By: Kenneth Kwok and Jonathan Kwan
January 14, 2010
Back in April of 2001, Adobe released their first version of Photoshop Elements to target casual photographers. A little over three years later, in September of 2004, they released the first edition of Premiere Elements for the casual videographer market. These products were made to complement Adobe's existing lineup of highly regarded applications -- of which, those being full versions of both Photoshop and Premiere both widely used at the time. However, there has always been a deterrent for some users who only needed basic tools, and did not require such things as fancy filters, high resolution photo editing, and intense video editing along with a huge array of effects. The high price point is a major turn off to many people, as it was quite a steep cost to pay for just basic photo or video editing that a novice would need. Don't get us wrong -- many enthusiasts and professionals embrace Photoshop and Premiere Pro, and to them, it's worth every penny. With the introduction of the Adobe Element series, which comes at a fraction of the cost, there was a lot more interest in the whole lineup of Adobe products for both novices and enthusiasts alike. That's not to mention that for Photoshop and Premiere Elements, there are also plug-ins that can add more functionality to the software, which definitely will draw some enthusiast photographers and videographers on a budget. Today, we will be taking a look at both Adobe's Photoshop Elements 8 and Premier Elements 8 -- the latter is actually just the 6th edition, but to match the numbering scheme, starting from version 5 it was renamed version 7, haha. We'll see if Adobe's latest entry into the casual user market can justify the upgrade, or even attract new customers to purchase the newest version of the Elements series from them!
Just as I began to gear up for my holidays after all my exams, the FedEx man came by with a package for me. At first, I had no clue what the package was, not until I too enthusiastically opened the package and quickly noticed my mistake of forgetting to take the opening photograph. Inside the package was Adobe's Photoshop Elements 8 and Premiere Elements 8 that we have arranged for this article. It was shipped in from Adobe's main office in California, USA using FedEx International Priority as the shipping method (Adobe used such a fast shipping method that I was caught off guard when it arrived so quickly). The corrugated cardboard box came in very good condition, save for the inevitable bumps on the corners of the box. A first-class job by FedEx in delivering the package to us, as usual.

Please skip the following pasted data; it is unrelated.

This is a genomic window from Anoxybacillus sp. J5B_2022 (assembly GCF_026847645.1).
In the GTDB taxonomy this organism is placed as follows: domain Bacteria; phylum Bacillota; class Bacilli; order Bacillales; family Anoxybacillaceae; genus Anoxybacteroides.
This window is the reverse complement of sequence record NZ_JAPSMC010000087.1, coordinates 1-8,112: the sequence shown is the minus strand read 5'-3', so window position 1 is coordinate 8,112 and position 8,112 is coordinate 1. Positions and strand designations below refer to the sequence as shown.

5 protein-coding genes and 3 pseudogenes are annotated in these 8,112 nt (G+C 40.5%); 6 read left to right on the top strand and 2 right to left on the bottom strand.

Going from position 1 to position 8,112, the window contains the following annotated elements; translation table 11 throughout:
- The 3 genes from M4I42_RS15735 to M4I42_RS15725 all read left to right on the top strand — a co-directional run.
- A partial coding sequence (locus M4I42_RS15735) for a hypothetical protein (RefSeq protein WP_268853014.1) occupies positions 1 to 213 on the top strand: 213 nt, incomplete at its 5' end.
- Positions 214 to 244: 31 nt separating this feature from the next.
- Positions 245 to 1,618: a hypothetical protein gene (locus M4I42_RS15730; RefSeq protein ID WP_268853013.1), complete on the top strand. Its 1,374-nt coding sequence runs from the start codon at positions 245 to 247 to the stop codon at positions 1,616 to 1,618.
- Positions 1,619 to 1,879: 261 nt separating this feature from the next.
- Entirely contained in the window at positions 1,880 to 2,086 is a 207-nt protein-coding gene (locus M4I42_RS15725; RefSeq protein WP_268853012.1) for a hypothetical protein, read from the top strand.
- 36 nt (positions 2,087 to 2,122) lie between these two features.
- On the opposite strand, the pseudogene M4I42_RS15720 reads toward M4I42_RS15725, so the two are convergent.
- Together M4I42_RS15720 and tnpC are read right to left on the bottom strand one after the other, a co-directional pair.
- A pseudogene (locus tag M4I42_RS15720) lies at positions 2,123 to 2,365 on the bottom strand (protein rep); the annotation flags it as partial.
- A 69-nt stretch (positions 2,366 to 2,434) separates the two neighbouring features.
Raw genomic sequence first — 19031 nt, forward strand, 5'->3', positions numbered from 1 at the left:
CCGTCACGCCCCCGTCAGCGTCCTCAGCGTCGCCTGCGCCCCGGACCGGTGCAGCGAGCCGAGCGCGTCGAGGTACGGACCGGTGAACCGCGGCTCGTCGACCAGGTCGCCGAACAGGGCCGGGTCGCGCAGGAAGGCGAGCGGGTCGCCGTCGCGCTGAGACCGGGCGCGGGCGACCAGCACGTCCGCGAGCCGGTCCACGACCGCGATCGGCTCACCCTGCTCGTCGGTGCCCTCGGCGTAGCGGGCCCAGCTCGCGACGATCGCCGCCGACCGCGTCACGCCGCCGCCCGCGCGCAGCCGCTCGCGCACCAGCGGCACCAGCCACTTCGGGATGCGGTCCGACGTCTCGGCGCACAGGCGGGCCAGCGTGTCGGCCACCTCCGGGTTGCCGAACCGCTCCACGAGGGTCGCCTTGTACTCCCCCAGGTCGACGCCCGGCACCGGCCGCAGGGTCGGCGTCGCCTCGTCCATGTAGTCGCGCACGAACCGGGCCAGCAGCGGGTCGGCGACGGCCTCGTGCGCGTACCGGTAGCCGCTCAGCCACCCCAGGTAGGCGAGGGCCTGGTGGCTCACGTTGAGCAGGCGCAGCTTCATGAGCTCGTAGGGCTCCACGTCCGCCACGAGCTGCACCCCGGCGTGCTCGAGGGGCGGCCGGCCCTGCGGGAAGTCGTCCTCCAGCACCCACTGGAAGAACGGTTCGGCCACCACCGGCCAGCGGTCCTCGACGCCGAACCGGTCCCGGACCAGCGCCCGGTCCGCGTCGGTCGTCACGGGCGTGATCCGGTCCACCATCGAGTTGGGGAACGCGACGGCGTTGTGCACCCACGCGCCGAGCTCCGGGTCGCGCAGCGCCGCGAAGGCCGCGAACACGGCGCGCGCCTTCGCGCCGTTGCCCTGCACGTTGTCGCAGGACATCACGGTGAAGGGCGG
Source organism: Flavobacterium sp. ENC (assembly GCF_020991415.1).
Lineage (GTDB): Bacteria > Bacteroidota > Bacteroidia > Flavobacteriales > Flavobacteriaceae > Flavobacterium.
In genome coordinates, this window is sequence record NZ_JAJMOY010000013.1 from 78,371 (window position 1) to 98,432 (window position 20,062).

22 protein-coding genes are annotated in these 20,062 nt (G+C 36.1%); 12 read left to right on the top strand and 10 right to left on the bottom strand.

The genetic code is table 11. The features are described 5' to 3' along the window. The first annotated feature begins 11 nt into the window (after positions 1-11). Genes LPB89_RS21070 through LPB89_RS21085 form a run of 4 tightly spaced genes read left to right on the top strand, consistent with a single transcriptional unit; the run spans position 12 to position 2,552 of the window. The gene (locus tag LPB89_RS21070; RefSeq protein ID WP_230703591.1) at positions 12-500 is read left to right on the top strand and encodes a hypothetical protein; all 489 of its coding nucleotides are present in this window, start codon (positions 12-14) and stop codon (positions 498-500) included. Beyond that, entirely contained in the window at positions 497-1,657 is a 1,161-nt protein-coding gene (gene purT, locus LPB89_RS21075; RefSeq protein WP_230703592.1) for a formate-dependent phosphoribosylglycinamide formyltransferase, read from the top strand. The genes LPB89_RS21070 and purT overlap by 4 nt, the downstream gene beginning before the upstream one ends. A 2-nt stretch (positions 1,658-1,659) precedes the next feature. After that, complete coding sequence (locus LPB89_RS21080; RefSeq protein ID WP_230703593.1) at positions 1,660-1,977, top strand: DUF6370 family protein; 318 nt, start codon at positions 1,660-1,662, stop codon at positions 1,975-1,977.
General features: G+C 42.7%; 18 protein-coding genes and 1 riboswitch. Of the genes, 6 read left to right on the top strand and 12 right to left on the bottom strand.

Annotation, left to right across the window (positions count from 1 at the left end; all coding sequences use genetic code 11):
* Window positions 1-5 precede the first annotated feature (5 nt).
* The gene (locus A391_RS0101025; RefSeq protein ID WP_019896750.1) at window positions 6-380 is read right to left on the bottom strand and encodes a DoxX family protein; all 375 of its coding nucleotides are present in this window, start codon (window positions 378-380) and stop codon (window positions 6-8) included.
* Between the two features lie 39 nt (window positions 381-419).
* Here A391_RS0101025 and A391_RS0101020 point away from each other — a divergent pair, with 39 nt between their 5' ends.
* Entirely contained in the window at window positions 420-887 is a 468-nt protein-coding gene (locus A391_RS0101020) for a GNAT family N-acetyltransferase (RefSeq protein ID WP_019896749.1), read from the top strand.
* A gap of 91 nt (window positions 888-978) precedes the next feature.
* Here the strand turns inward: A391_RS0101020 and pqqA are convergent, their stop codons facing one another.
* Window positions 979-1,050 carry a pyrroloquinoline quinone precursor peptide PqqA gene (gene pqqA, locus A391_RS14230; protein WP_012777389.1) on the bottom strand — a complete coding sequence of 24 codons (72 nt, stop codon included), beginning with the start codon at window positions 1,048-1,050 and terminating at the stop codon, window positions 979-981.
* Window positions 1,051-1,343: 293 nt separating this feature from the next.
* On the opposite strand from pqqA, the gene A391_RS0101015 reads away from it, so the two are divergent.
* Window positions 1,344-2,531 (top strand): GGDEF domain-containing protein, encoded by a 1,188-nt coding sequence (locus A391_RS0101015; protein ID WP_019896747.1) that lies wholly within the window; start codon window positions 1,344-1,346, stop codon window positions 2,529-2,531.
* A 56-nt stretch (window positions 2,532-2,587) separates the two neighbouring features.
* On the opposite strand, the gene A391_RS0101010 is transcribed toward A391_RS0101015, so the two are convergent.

Our retail version of the Adobe Photoshop Elements 8 and Premiere Elements 8 bundle came in a single retail box, carefully packed with shipping paper placed on top to keep the retail package from moving around inside the white corrugated cardboard box. The retail packaging came in pristine condition, and had no damage that was visible to the naked eye. The retail packaging of Adobe's Photoshop and Premiere Elements 8 uses the same box design that Adobe has used for a while -- a white background is complemented by a line through the middle of the box separating the area for Photoshop Elements and Premiere Elements, respectively. Images were also used to represent each of the respective products. This is nothing new in particular, but various pictures have been updated for the new version. Of course, the digital camera and camcorder remained, which has been used since the first version of Adobe Premiere Elements came out.
Opening the box reveals the various instruction manuals, in addition to the DVD bookshelf case containing a single Adobe Photoshop Elements 8 and Premiere Elements 8 DVD. Long gone are the days of jewel cases made of fragile clear plastic. All the material included out of the box carries on the same consistent design theme, with the DVD case cover actually being identical to the retail box look. The instruction manual for Photoshop Elements has the picture for Photoshop Elements as shown at the front of the package, and the same applies for Premiere Elements and its instructional guides.